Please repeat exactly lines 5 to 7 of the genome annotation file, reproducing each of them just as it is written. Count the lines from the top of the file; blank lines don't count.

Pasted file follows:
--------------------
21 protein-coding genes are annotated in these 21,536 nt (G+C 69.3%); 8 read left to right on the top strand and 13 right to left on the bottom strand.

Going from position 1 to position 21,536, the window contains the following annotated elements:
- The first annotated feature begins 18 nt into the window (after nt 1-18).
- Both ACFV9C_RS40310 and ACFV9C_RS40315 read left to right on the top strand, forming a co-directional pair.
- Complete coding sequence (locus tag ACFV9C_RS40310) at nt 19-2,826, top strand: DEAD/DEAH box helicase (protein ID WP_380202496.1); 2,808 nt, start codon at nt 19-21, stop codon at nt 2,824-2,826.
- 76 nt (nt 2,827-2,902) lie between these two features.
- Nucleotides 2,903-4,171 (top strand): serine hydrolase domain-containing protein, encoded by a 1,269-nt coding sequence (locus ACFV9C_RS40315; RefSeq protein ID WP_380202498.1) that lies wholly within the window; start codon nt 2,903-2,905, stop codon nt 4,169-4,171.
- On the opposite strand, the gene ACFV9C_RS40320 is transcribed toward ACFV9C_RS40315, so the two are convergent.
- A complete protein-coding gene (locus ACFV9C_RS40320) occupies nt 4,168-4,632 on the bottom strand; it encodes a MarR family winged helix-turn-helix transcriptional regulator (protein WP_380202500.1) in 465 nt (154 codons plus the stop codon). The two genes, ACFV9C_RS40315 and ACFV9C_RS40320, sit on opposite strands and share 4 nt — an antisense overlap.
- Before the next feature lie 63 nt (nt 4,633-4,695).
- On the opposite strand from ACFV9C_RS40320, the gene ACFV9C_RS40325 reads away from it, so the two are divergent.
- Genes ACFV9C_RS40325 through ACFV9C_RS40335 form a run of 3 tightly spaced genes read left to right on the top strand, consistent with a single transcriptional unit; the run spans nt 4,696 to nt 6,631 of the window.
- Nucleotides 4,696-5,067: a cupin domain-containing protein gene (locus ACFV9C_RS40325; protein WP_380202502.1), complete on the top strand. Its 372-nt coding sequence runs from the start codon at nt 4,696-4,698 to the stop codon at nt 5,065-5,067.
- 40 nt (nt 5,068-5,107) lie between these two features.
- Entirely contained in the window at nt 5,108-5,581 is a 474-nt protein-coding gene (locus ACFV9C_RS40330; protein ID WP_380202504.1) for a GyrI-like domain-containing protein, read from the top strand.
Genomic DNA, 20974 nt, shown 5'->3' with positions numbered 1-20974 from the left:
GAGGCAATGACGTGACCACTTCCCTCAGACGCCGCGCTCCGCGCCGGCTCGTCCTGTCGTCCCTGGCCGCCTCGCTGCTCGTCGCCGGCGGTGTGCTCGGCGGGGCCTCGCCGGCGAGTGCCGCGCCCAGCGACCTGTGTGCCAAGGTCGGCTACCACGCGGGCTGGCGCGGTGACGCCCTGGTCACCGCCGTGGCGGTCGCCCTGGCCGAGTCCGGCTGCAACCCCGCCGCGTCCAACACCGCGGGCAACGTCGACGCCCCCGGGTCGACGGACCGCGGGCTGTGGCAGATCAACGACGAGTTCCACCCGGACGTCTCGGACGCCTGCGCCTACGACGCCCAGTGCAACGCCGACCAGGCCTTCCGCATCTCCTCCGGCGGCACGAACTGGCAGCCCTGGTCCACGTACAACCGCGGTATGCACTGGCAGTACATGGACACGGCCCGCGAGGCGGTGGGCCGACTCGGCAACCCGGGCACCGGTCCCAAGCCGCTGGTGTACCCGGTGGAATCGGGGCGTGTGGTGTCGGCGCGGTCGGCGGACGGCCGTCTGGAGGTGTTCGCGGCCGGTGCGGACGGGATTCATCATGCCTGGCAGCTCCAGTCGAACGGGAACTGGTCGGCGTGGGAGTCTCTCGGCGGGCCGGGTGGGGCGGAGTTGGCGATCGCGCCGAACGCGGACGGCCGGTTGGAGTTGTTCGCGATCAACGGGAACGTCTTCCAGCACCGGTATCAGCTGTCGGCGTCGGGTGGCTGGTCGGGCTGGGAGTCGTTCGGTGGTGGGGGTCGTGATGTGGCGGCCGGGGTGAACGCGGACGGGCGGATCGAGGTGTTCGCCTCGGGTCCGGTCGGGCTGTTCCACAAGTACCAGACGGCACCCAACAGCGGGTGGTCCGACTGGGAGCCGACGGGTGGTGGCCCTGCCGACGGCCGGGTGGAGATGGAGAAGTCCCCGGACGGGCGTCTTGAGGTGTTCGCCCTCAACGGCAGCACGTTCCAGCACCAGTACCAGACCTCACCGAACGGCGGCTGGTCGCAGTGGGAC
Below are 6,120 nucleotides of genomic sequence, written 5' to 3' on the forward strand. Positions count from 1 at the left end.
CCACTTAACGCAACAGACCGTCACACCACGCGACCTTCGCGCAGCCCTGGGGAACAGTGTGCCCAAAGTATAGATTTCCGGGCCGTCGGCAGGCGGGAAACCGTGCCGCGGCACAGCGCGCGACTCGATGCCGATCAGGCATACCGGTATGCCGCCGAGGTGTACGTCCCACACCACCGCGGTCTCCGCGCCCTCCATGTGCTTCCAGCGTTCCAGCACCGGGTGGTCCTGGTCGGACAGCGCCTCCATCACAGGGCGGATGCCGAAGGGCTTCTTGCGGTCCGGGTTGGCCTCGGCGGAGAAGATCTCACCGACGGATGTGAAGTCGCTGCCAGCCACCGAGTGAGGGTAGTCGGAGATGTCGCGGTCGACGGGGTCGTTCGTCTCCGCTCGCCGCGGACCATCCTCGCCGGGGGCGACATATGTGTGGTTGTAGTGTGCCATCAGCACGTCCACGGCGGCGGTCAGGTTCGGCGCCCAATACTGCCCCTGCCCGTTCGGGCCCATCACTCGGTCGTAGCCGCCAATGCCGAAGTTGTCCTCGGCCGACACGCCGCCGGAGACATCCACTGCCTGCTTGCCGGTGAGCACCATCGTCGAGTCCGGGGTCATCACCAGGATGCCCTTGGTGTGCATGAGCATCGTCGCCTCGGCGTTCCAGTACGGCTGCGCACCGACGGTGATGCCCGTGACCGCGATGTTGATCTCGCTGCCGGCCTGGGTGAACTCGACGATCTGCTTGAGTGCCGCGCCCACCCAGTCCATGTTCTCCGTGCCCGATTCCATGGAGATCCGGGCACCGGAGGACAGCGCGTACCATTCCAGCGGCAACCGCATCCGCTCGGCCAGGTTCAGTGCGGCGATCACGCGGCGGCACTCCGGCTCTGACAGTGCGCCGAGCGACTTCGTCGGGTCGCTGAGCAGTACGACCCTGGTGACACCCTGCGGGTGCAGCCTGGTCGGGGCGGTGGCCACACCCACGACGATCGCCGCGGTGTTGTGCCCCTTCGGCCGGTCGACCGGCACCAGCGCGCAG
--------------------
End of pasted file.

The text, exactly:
- Complete coding sequence (locus tag ACFV9C_RS40310) at nt 19-2,826, top strand: DEAD/DEAH box helicase (protein ID WP_380202496.1); 2,808 nt, start codon at nt 19-21, stop codon at nt 2,824-2,826.
- 76 nt (nt 2,827-2,902) lie between these two features.
- Nucleotides 2,903-4,171 (top strand): serine hydrolase domain-containing protein, encoded by a 1,269-nt coding sequence (locus ACFV9C_RS40315; RefSeq protein ID WP_380202498.1) that lies wholly within the window; start codon nt 2,903-2,905, stop codon nt 4,169-4,171.